On its journey from the Stargate Universe (SGU) TV series, to NASA’s Kennedy Space Center, while in the process of being shipped off to Kuwait, the Volksgarden®Supra™ has made it into the hands of Winnipeggers, providing the opportunity to grow fresh food indoors all year long under the harshest of weather conditions.
While inventor Ted Marchildon was in Winnipeg preparing a large shipment of the Volksgarden®Supra™ to Kuwait in the Middle East, he introduced the concept to Don Woodstock, who was a Green Party candidate for Winnipeg Centre in the federal election.
“I literally jumped at the idea.” said Woodstock after Omega Garden™ offered to loan two stacks of the Volksgarden®Supra™ to Woodstock’s office at 637 Portage Avenue to try it out and for the community to come and see the potential.
“It’s a solution that is locally manufactured here (in Canada) and they were going to ship it to Kuwait,” Woodstock says.
“I decided if they have the contract with the rich and famous why not have it here? I wanted to create a way to have it here in Winnipeg where the people need it the most,” says Woodstock, whose vision is to provide a sustainable community where one can access fresh, affordable food all year round.
Woodstock has since brought the idea of the Volksgarden®Supra™ to the attention of the Centre for Aboriginal Human Resource Development where they are examining the technology.
“Right now, Winnipeg Centre is the pilot project for Omega Garden™ for food sustainability,” Woodstock says. “Now that we have harvest we will watch it regro.”
Woodstock has donated the other Volksgarden® to the Seven Oaks School Division Wayfinders Program which runs various school programs.
He says in the next two or three weeks he will be getting a few more from Omega Garden™ so he can introduce it to others in the community.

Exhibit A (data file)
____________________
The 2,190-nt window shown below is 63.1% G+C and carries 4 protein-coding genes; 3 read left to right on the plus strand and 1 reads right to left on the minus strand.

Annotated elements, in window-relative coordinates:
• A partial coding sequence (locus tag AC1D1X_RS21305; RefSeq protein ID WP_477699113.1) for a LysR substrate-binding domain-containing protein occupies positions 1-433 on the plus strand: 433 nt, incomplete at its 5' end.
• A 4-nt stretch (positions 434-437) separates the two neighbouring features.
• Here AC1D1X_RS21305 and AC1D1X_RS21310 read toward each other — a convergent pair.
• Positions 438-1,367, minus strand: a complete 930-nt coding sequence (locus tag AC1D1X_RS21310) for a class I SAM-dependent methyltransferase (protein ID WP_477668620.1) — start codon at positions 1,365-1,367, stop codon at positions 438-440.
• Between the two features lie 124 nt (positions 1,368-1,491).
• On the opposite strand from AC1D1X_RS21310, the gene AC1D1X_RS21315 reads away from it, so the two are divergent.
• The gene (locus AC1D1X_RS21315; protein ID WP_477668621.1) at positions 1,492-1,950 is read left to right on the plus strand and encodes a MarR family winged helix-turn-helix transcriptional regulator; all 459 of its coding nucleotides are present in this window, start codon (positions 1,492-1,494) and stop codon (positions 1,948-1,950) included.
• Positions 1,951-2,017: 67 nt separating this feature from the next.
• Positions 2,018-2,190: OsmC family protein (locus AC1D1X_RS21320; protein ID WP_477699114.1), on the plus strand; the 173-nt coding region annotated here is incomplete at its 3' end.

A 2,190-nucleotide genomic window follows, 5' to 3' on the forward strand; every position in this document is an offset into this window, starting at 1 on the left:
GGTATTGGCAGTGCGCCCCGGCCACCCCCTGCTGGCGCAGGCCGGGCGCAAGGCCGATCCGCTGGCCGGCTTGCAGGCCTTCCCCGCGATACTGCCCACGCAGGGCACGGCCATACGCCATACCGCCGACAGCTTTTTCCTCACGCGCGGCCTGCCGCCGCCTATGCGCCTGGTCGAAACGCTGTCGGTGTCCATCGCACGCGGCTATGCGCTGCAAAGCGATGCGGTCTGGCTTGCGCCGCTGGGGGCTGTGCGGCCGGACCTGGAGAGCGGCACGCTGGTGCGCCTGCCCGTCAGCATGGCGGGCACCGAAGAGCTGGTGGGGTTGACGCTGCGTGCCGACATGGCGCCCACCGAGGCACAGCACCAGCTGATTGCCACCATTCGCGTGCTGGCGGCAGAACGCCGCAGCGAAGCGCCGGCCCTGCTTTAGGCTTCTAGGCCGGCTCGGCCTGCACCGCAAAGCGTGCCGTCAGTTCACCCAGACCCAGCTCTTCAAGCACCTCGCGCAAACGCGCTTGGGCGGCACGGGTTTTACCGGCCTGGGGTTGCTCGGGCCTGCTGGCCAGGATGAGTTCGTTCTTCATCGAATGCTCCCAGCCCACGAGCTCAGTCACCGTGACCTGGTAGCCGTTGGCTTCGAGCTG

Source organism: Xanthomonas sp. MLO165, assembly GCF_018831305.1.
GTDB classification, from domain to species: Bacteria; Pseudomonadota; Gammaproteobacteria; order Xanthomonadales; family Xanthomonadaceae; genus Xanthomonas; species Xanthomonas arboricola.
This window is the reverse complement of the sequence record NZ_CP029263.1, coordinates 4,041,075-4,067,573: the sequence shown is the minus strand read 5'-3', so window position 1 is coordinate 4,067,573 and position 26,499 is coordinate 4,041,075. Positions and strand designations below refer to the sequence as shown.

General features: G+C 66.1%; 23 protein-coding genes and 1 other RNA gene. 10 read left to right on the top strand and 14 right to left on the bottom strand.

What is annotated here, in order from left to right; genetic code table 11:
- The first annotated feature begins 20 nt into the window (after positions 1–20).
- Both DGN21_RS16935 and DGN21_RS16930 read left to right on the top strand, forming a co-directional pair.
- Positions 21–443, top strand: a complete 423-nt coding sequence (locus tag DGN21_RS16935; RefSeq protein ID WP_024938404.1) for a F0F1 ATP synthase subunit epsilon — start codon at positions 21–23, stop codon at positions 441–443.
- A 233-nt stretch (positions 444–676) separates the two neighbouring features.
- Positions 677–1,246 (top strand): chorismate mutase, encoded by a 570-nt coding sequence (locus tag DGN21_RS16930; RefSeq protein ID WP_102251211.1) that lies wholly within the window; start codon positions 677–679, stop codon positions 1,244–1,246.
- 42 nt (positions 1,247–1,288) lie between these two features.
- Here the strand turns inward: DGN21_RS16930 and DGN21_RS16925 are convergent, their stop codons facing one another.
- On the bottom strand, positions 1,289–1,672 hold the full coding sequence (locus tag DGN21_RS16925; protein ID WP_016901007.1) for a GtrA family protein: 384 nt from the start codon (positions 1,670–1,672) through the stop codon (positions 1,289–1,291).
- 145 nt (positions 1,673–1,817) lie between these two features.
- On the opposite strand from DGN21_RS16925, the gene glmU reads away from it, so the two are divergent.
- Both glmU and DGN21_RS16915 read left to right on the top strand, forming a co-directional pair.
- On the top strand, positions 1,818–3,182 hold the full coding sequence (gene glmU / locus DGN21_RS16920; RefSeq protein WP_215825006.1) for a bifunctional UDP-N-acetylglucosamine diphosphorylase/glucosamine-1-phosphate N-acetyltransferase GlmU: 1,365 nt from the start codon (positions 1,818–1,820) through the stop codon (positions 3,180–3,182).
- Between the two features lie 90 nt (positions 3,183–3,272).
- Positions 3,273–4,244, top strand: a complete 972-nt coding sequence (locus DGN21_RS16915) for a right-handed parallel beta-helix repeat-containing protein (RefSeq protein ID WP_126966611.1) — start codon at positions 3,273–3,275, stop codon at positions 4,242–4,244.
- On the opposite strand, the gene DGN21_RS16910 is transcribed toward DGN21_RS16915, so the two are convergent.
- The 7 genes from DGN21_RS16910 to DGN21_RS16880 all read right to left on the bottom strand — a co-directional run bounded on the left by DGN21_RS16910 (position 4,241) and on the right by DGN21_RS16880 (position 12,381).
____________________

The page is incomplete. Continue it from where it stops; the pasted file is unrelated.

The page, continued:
“With winter coming there is a real need,” Woodstock says.
In development in British Columbia since 1999, Marchildon says his ideas “originated while doing Tai Chi walking around in an eight directional compass circle as I was balancing something on my head.”
The stacked, slow rotating cylinders create a faster growing rate because plants gain strength fighting against gravity.
Growing at an exponential rate, within an area as small as two feet in diameter and three feet in length, one can grow 80 plants per unit.
Marchildon says the technology can be used to grow fresh vegetables, fruit and flowers indoors, anywhere in the world without concern for the weather. The plants are in a controlled, pesticide free environment.
Currently using high output fluorescent lighting, Marchildon is looking for T5 format LED retrofit lighting to fit inside each unit.
One can snip pieces of plant and eat on the go all day long. Marchildon says, “People are stacked up so why not stack up farming in the city or anywhere in the world.”
Recently, Marchildon spoke to The Weather Network about his invention:
“We are making a shipment to Kuwait right now; these guys are a combination of farmers and bankers, which is really interesting,” says Marchildon with excitement.
“We just sent them 60 units for people that don’t have the farming options that we have. They don’t have the water to waste, and they are in the desert,” he says.
“This summer in Kuwait I think the temperatures were over 50 degrees Celsius, so most things can’t survive that. We are looking at possibly even going under the sand.”
His Kuwaiti clients sent some images of where the growing units will be housed. “The buildings they are putting them in go as far as the eye can see.”